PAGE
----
No one should travel to College Station, however, expecting to see a balanced assessment of the politics of the Willie Horton ad. Fair enough. It’s his library, and it reflects Mr. Bush’s self-understanding. Still, he must have a regret or two, even about his public life. Why not share it with us? It might help us to understand better the people who govern our country. It would help us to see that while politicians like Mr. Bush might be decent folk, they are just as imperfect as the rest of us, and we should be reluctant, therefore, to invest in any one of them our messianic hopes, whether they originate with the duty-family-country crowd or with the so-called liberal elites. It’s six of one, half a dozen of the other. As Dennis O’Brien writes in this issue: “The temptation of conservatism is that of wandering off into outmoded historical formulae that are as distant from living reality as the liberal’s utopian projects.”

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Vincent Gaitley
4 years ago
A really balanced assessment of the Willie Horton ad must include the fact that the original injection of the inmate into the campaign came from Al Gore, then a senator, trying to defeat Dukakis in the primaries. Nothing in the ad was false, but it did throw into relief the soft and rather indifferent nature of Dukakis' attitude towards crime, and the more law and order Gore, and then Bush. Why should the Presidential Libraries be self-critical? Did you expect so-called academic integrity--a myth--there? That sort of critical look at oneself doesn't exist anywhere including in the government, academia, or the Church--and especially our Church.
alice bluegown
4 years ago
Your statement in the last paragraph, "It’s six of one, half a dozen of the other" - and later, "“The temptation of conservatism is that of wandering off into outmoded historical formulae that are as distant from living reality as the liberal’s utopian projects.” Differentiating between "conservatism" (Republicans) and "liberalism" (Democrats)? That appears to be obvious - please forgive me if I am incorrect in that conclusion. RE: "six of one, half a dozen of the other" - problem is... the "conservatives" (Republicans) have sanctity of life as a part of their platform, whereas the "liberals" (Democrats) have free and unapologetic abortion as a part of theirs. In God's eyes, in the eyes of the teachings of the church, there is actually a dramatic difference in belief. One is holy, one is evil.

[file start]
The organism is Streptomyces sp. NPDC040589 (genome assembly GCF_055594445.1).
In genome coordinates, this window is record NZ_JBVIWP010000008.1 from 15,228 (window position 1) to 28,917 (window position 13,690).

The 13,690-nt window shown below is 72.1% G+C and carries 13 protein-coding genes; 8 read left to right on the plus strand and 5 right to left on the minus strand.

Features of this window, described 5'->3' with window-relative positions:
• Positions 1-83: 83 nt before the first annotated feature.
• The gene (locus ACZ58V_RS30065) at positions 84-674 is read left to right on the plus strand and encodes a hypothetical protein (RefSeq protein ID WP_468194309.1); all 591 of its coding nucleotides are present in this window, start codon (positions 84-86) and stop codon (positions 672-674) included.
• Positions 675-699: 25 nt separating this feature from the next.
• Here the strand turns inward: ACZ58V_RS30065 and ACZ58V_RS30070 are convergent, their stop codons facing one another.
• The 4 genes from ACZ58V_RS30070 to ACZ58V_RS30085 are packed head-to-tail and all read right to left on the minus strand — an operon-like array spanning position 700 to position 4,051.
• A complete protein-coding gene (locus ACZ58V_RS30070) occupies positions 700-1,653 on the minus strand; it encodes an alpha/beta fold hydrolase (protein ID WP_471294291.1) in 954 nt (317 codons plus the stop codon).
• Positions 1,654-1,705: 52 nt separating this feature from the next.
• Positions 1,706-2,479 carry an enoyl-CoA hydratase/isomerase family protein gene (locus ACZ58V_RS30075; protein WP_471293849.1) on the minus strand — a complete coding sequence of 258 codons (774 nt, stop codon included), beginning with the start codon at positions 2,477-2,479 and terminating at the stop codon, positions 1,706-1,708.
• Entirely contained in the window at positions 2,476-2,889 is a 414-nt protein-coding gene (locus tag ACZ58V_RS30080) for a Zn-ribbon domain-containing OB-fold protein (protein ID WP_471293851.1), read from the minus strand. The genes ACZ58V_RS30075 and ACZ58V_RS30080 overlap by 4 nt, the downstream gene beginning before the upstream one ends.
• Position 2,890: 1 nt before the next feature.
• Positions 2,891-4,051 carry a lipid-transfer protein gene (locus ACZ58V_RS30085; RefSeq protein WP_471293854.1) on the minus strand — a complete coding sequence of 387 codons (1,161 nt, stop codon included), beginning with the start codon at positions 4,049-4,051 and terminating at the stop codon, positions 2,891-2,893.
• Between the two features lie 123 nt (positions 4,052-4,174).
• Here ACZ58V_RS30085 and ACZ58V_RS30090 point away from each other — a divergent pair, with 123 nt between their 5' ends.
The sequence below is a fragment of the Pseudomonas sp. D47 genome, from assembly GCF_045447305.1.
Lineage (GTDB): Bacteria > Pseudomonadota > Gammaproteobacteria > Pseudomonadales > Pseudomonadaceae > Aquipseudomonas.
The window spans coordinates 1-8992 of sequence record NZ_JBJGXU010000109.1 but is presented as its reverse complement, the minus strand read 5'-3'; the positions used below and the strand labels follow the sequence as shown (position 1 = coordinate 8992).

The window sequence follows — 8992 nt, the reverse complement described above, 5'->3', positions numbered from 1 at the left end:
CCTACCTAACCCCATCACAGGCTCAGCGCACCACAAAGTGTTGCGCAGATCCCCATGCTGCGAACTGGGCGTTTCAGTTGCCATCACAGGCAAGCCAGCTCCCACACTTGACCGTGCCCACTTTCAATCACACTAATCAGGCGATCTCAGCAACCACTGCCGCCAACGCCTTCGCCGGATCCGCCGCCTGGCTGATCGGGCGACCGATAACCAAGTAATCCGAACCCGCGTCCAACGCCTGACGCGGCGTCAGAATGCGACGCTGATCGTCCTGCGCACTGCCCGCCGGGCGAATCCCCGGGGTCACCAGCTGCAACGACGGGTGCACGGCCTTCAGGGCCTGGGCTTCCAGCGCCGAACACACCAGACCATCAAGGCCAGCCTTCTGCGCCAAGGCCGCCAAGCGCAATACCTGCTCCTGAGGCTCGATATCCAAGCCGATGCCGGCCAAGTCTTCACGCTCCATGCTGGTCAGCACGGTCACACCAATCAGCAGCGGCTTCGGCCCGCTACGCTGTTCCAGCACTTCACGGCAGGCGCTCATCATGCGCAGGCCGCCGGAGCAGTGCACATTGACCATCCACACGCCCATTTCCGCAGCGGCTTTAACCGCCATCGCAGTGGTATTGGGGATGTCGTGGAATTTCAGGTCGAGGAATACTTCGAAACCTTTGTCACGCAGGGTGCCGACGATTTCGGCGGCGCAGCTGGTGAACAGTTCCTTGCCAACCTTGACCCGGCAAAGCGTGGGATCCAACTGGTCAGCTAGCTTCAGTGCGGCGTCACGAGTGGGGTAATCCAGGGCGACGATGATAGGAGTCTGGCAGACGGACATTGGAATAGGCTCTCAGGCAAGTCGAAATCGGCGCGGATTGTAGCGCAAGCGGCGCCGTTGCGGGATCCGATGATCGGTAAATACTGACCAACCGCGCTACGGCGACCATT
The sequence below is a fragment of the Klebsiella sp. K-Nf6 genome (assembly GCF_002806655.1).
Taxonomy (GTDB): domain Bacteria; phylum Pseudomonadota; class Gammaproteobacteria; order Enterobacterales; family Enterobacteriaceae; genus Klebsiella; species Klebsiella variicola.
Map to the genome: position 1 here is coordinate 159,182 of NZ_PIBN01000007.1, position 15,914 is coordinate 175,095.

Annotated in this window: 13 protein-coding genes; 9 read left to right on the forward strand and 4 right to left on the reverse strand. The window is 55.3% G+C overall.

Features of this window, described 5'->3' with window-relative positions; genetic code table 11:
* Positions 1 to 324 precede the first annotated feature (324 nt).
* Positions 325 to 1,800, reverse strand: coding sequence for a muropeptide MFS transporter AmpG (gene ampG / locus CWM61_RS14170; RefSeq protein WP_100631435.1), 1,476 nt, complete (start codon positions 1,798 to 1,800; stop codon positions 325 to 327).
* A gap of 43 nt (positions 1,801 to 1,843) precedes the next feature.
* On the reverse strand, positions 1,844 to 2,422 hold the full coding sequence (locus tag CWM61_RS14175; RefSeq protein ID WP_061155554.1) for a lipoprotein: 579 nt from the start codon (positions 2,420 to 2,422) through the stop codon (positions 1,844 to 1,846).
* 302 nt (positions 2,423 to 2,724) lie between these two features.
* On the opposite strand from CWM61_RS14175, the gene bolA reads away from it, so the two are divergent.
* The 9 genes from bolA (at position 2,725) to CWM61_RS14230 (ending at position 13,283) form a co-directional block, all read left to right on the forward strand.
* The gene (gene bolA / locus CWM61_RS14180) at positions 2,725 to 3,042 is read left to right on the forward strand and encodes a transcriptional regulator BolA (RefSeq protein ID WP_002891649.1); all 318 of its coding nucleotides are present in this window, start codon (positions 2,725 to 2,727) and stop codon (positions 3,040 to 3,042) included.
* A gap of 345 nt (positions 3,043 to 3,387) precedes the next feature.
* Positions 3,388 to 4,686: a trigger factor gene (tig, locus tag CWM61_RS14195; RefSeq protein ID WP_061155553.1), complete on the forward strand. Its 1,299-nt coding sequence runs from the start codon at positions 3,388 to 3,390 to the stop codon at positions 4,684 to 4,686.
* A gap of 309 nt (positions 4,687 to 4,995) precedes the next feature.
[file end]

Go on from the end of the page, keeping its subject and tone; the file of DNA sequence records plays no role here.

James Richard
4 years ago
Well, being from Massachusetts, I can say I'm still happy Mike Dukakis was never elected as our president. He was probably the worse governor during my lifetime, spending the state into junk bond status, not to mention his arrogance of not listening to the people in the communities he was out to destroy.
John Omniadeo
4 years ago
"To my knowledge, no one has ever really called his character into question." Read "Family of Secrets" by Russ Baker, a responsible journalist with impeccable credentials who carefully documents numerous assertions that call GHW Bush's character into question. Even if you disagree with the book, and it is hard to see how one disagrees with documented facts, your statement is simply false.